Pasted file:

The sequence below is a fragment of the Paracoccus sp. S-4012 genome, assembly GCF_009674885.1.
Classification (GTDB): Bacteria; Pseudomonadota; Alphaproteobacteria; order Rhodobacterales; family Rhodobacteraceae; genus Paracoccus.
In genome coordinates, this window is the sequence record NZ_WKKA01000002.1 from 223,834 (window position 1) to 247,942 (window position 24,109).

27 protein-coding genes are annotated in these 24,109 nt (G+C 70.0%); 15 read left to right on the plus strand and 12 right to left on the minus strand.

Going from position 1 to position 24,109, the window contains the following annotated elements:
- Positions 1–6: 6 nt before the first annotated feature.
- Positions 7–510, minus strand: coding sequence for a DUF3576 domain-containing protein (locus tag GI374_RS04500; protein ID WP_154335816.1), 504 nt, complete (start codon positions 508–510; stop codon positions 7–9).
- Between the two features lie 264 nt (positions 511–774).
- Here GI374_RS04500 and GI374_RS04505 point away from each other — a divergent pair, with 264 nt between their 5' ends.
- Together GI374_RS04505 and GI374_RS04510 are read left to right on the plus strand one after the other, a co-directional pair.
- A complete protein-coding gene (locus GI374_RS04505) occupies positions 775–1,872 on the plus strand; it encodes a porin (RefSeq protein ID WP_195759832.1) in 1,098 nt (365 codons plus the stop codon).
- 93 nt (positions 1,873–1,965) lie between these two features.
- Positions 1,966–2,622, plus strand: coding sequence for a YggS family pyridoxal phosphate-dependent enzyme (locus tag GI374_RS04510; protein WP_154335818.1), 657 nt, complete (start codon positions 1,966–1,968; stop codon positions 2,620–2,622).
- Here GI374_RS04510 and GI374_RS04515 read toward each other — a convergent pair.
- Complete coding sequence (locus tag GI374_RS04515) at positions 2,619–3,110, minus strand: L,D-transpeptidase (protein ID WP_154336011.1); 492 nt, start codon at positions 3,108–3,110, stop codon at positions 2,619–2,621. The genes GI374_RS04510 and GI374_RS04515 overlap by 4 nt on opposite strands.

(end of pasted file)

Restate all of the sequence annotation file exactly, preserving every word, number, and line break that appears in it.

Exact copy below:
The sequence below is a fragment of the Paracoccus sp. S-4012 genome, assembly GCF_009674885.1.
Classification (GTDB): Bacteria; Pseudomonadota; Alphaproteobacteria; order Rhodobacterales; family Rhodobacteraceae; genus Paracoccus.
In genome coordinates, this window is the sequence record NZ_WKKA01000002.1 from 223,834 (window position 1) to 247,942 (window position 24,109).

27 protein-coding genes are annotated in these 24,109 nt (G+C 70.0%); 15 read left to right on the plus strand and 12 right to left on the minus strand.

Going from position 1 to position 24,109, the window contains the following annotated elements:
- Positions 1–6: 6 nt before the first annotated feature.
- Positions 7–510, minus strand: coding sequence for a DUF3576 domain-containing protein (locus tag GI374_RS04500; protein ID WP_154335816.1), 504 nt, complete (start codon positions 508–510; stop codon positions 7–9).
- Between the two features lie 264 nt (positions 511–774).
- Here GI374_RS04500 and GI374_RS04505 point away from each other — a divergent pair, with 264 nt between their 5' ends.
- Together GI374_RS04505 and GI374_RS04510 are read left to right on the plus strand one after the other, a co-directional pair.
- A complete protein-coding gene (locus GI374_RS04505) occupies positions 775–1,872 on the plus strand; it encodes a porin (RefSeq protein ID WP_195759832.1) in 1,098 nt (365 codons plus the stop codon).
- 93 nt (positions 1,873–1,965) lie between these two features.
- Positions 1,966–2,622, plus strand: coding sequence for a YggS family pyridoxal phosphate-dependent enzyme (locus tag GI374_RS04510; protein WP_154335818.1), 657 nt, complete (start codon positions 1,966–1,968; stop codon positions 2,620–2,622).
- Here GI374_RS04510 and GI374_RS04515 read toward each other — a convergent pair.
- Complete coding sequence (locus tag GI374_RS04515) at positions 2,619–3,110, minus strand: L,D-transpeptidase (protein ID WP_154336011.1); 492 nt, start codon at positions 3,108–3,110, stop codon at positions 2,619–2,621. The genes GI374_RS04510 and GI374_RS04515 overlap by 4 nt on opposite strands.